Reading the Water delves into Lincoln’s innermost places; the waterways, wells and pools that intimately interact with the city and its people. Deep under Lincoln and just below the surface, waters ebb and flow carrying all manner of histories, bodies, floods… 

This multi-channel soundwork brings their stories, past and present, to the surface. Playing across multiple speakers at the ancient intersection of the Fosse Way and River Witham, Reading the Water is comprised of field recordings, texts and conversations, facts and fictions saturated with Lincoln’s past and present. 

Reading the Water reaches the city by way of the wind-shorn river crossing at Segelocum, the nemeton at Nettleham and the underground springs supplying the city reservoir through roman aqueducts. Running down through the old town, it finds blind wells and sewers, ill-remembered controversies and intolerances.

Crowds drift toward the High Bridge installation on Lincolnshire Day, 2016

Crowds drift toward the High Bridge installation on Lincolnshire Day, 2016

At the High Bridge, site of the old dock and water conduit, Reading the Water divides to follow wild and human life along and into the sluices, drains, canals & the engineered landscape beyond.

River Witham at dusk, Washingborough Mooring Point, August 2016

River Witham at dusk, Washingborough Mooring Point, August 2016

Segelocum (excerpt)

The causeway fell two feet or so below the waterline forcing a good deal of sploshing by those fording the Trisantona (Trent) at Segelocum. The causeway was destroyed when the river was widened in the 1820s and the once popular Littleborough ferry that took its place it was, in time, reduced to a single rowing boat. Today the wind tears across the river sculling the surface in emulation of the unwanted catch of the oars or long rusted greaves bashing through its top layers.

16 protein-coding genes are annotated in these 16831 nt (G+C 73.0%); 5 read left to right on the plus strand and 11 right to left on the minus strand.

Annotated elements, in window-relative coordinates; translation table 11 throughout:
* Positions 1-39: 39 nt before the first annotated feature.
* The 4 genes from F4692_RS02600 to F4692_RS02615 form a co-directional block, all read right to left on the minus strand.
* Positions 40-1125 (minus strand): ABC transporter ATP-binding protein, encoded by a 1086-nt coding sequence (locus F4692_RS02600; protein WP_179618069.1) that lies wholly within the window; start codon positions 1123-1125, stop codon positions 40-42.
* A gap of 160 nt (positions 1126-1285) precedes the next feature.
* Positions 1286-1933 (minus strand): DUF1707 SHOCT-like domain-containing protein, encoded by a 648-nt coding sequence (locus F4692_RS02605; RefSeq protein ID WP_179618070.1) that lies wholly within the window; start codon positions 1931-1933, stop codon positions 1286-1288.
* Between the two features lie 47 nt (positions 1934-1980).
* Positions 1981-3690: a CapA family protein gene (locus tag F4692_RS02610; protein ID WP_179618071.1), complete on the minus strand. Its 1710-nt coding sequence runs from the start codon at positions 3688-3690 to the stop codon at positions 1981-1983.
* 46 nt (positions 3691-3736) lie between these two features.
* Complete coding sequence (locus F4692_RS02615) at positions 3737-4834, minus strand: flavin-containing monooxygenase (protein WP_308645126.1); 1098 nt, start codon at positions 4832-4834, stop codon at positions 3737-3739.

Nemeton (excerpt)

Far from today's received idyll of Celtic druidry, the nemeton was a site of abject horror; 'stained with the blood of men was every tree' (Lucanus - Pharsalia III.412). In contrast, Lincolnshire's best kept village of the year 2008-2010, lying a short distance from such a place, offers a tranquil beck and mini-weir safeguarding small boys, ducklings and shingle from the horror of the old ways.

Migrant Carousel (excerpt)

A selection of water-oriented folk songs from Lincoln’s economic migrant communities in the form of a festive market carousel.



Running Times

6 - 8pm,  Friday 30th September

8am - 8pm, 1st - 7th October 2016

High St, Lincoln, UK, LN5 7AU

Commissioned as part of Sonophilia 2016

Thanks to Amie Slavin, Anthony Belcher & Das Disley (Sonophilia Festival), Sally Eades (Stokes High Bridge Cafe), Nakeeta Lawlor (Accessorize) and the Waterside Shopping Centre.